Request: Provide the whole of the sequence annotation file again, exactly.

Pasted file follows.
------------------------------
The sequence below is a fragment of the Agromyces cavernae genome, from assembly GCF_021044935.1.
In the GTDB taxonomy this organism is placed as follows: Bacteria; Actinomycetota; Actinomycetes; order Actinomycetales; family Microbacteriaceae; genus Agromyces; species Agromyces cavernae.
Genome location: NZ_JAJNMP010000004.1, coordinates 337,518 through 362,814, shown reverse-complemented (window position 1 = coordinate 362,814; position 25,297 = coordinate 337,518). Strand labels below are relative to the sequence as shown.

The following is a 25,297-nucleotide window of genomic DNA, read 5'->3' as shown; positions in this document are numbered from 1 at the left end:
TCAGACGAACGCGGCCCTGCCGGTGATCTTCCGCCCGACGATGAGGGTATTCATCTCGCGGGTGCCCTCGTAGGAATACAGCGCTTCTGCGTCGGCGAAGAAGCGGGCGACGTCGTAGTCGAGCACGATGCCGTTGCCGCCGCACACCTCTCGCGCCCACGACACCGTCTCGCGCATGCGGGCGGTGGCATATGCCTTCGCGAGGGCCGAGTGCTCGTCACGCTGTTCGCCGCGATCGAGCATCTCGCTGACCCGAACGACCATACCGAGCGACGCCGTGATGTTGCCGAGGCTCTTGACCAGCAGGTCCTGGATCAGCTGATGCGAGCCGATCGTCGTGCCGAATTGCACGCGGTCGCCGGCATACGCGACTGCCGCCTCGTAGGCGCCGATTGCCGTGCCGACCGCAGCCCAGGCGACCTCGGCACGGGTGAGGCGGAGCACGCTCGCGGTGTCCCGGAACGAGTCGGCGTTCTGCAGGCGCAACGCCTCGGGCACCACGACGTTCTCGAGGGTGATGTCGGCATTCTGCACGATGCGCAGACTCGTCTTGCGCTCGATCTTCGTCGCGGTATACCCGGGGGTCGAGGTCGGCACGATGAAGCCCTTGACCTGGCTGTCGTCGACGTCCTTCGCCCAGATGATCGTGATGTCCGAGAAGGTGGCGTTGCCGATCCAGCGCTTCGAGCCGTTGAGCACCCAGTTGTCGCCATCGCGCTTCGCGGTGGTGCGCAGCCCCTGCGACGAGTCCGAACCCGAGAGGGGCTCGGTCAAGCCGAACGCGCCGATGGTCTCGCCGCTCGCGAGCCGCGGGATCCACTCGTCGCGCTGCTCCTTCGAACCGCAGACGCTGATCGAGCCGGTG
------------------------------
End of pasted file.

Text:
The sequence below is a fragment of the Agromyces cavernae genome, from assembly GCF_021044935.1.
In the GTDB taxonomy this organism is placed as follows: Bacteria; Actinomycetota; Actinomycetes; order Actinomycetales; family Microbacteriaceae; genus Agromyces; species Agromyces cavernae.
Genome location: NZ_JAJNMP010000004.1, coordinates 337,518 through 362,814, shown reverse-complemented (window position 1 = coordinate 362,814; position 25,297 = coordinate 337,518). Strand labels below are relative to the sequence as shown.

The following is a 25,297-nucleotide window of genomic DNA, read 5'->3' as shown; positions in this document are numbered from 1 at the left end:
TCAGACGAACGCGGCCCTGCCGGTGATCTTCCGCCCGACGATGAGGGTATTCATCTCGCGGGTGCCCTCGTAGGAATACAGCGCTTCTGCGTCGGCGAAGAAGCGGGCGACGTCGTAGTCGAGCACGATGCCGTTGCCGCCGCACACCTCTCGCGCCCACGACACCGTCTCGCGCATGCGGGCGGTGGCATATGCCTTCGCGAGGGCCGAGTGCTCGTCACGCTGTTCGCCGCGATCGAGCATCTCGCTGACCCGAACGACCATACCGAGCGACGCCGTGATGTTGCCGAGGCTCTTGACCAGCAGGTCCTGGATCAGCTGATGCGAGCCGATCGTCGTGCCGAATTGCACGCGGTCGCCGGCATACGCGACTGCCGCCTCGTAGGCGCCGATTGCCGTGCCGACCGCAGCCCAGGCGACCTCGGCACGGGTGAGGCGGAGCACGCTCGCGGTGTCCCGGAACGAGTCGGCGTTCTGCAGGCGCAACGCCTCGGGCACCACGACGTTCTCGAGGGTGATGTCGGCATTCTGCACGATGCGCAGACTCGTCTTGCGCTCGATCTTCGTCGCGGTATACCCGGGGGTCGAGGTCGGCACGATGAAGCCCTTGACCTGGCTGTCGTCGACGTCCTTCGCCCAGATGATCGTGATGTCCGAGAAGGTGGCGTTGCCGATCCAGCGCTTCGAGCCGTTGAGCACCCAGTTGTCGCCATCGCGCTTCGCGGTGGTGCGCAGCCCCTGCGACGAGTCCGAACCCGAGAGGGGCTCGGTCAAGCCGAACGCGCCGATGGTCTCGCCGCTCGCGAGCCGCGGGATCCACTCGTCGCGCTGCTCCTTCGAACCGCAGACGCTGATCGAGCCGGTG